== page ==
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TIBCO agrees to acquire SIEM vendor LogLogic

Another day, another security information and event management vendor acquired. Well, O.K, the deals aren’t that frequent, but standalone SIEM vendors have become popular acquisition targets. On Tuesday, TIBCO Software announced that it inked a deal to acquire SIEM vendor LogLogic.

Last fall, IBM bought SIEM vendor Q1 Labs and McAfee acquired NitroSecurity. SolarWinds, an IT management software company bought TriGeo, a SIEM provider that targeted midsize companies. In 2010, HP bought Arcsight and Trustwave acquired Intellitactics.

The TIBCO-LogLogic deal is a bit unusual – TIBCO is an integration software company and an unfamiliar entity in the security market. Palo Alto, Calif.-based TIBCO said the deal will expand its operational intelligence offerings while giving customers the ability to monitor threats, assess risks and address threats. The company is also describing the deal as a big data play.

“Enterprises must be able to analyze big data, including machine data generated from across their various systems, to gain comprehensive, real-time insights into critical business questions relating to compliance, security and operations,” the company said. “LogLogic will build upon TIBCO’s proven capabilities in event processing and in-memory analytics.”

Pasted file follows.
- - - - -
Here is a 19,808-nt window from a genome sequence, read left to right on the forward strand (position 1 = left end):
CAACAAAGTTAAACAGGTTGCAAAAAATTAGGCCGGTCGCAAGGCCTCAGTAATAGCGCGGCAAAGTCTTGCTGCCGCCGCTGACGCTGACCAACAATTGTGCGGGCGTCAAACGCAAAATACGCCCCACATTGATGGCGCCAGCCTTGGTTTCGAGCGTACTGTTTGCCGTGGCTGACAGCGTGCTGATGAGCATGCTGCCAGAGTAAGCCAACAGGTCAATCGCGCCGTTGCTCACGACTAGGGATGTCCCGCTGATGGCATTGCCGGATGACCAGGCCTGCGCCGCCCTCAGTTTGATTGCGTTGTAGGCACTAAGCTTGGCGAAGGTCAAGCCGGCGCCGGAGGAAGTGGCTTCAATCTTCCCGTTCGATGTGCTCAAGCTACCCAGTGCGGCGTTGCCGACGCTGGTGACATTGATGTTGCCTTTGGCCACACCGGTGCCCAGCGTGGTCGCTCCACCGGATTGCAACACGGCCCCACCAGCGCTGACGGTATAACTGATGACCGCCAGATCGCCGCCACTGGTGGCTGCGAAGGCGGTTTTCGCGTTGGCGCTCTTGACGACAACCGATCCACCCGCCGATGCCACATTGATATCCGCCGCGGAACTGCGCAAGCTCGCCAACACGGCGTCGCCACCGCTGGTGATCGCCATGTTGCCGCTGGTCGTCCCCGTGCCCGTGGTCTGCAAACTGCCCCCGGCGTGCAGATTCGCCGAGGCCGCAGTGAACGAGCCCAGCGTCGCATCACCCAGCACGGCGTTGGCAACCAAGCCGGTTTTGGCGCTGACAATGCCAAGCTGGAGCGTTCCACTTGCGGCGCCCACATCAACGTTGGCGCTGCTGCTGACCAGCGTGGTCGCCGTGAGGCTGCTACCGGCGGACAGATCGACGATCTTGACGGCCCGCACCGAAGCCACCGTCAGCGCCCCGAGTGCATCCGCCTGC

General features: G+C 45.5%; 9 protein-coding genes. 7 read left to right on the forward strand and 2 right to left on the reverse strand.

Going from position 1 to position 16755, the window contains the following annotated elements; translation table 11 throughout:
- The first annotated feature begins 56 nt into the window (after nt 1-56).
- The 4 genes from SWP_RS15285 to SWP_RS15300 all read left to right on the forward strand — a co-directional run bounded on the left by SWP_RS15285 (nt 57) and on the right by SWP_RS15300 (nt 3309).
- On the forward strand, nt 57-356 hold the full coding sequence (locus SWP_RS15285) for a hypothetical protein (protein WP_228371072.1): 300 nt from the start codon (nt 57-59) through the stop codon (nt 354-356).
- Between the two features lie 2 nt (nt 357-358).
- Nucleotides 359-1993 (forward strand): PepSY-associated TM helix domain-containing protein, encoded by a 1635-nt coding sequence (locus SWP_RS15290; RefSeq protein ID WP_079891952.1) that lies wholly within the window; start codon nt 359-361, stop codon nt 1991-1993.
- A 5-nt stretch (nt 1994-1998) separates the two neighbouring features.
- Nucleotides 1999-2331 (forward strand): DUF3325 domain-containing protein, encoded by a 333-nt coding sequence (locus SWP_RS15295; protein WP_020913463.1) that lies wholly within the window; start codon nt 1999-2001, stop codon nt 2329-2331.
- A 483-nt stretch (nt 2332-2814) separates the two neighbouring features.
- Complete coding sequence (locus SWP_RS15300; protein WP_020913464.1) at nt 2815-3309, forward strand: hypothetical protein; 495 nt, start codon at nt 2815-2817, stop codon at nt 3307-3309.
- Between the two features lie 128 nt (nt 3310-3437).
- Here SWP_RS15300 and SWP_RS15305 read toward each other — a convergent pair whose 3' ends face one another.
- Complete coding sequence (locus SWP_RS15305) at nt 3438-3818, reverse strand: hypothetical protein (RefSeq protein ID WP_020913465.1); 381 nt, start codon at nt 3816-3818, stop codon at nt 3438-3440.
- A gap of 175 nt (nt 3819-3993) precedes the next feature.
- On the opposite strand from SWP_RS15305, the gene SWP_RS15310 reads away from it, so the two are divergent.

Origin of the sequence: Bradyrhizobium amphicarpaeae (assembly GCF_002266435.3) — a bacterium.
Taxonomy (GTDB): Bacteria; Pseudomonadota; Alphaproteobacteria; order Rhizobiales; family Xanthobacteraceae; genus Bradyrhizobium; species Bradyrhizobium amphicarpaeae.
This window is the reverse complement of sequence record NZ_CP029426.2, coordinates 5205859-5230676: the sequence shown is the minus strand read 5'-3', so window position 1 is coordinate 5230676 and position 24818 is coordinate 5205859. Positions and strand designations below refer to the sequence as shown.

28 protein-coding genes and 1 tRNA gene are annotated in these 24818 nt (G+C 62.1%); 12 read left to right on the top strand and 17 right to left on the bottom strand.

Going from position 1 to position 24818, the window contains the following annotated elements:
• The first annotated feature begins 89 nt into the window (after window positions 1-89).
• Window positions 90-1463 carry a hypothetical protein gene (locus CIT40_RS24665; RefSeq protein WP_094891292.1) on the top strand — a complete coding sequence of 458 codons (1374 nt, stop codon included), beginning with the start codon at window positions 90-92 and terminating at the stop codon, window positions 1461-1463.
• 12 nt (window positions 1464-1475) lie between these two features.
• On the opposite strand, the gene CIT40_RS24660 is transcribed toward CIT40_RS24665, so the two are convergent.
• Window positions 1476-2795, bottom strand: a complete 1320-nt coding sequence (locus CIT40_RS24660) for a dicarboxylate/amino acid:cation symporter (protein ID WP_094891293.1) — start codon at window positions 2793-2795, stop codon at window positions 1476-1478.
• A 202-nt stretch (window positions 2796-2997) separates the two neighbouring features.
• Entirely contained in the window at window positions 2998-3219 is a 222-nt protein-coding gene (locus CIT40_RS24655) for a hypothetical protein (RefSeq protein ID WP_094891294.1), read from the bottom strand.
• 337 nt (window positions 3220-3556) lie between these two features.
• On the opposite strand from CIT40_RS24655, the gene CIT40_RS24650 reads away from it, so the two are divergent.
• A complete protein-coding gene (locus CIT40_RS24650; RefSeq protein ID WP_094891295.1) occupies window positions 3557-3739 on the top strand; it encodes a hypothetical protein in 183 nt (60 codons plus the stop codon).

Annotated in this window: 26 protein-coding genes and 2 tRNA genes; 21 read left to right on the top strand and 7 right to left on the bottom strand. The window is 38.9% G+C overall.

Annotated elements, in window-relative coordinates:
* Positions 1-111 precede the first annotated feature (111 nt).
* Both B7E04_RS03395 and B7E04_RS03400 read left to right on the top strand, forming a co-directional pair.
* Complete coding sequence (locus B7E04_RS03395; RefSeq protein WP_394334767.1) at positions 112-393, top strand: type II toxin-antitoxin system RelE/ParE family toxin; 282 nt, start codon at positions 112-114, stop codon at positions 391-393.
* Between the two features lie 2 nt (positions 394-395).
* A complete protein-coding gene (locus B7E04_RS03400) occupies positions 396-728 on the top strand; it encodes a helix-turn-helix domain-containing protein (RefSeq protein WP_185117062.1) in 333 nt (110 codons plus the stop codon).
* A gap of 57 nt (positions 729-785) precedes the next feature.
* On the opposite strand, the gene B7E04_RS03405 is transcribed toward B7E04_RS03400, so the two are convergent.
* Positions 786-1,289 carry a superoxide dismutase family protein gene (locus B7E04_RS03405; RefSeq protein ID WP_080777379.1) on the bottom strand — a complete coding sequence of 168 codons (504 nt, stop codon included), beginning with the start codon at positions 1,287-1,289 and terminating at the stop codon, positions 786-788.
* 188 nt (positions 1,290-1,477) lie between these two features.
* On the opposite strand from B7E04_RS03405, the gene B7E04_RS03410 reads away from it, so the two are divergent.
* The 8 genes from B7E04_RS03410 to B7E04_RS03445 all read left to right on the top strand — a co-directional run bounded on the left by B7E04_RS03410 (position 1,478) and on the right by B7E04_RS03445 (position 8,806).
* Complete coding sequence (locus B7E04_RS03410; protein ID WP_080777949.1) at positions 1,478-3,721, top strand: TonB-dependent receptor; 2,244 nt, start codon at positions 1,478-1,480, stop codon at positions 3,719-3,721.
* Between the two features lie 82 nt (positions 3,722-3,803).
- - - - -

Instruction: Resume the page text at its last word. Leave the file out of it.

San Jose, Calif.-based LogLogic touts its ability to provide SIEM and log management capabilities in a single architecture.

SIEM suppliers such as HP and IBM have been talking up the technology’s future as providing analytics and a comprehensive view of an organization’s threat environment. Time will tell if their efforts – and now TIBCO’s – will pan out.

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How far in the future can you plan out IT, given how fast technology changes?
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If you plan is shorter than 3 years, preferably 7 years, you have no path and will end up in fire fighting mode all the time. The challenge is creating a "GPS" vs a "paper map" so that you can re-route as the company goals change.
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Life offers no guarantees for stability. No one thinks anything predictable could come of giving the average two - year - old a stick of lit dynamite. Fukushima and other unguarded nuclear power is our dynamite. Hold our breath and hope we survive. Technology on a fried planet can't save us now.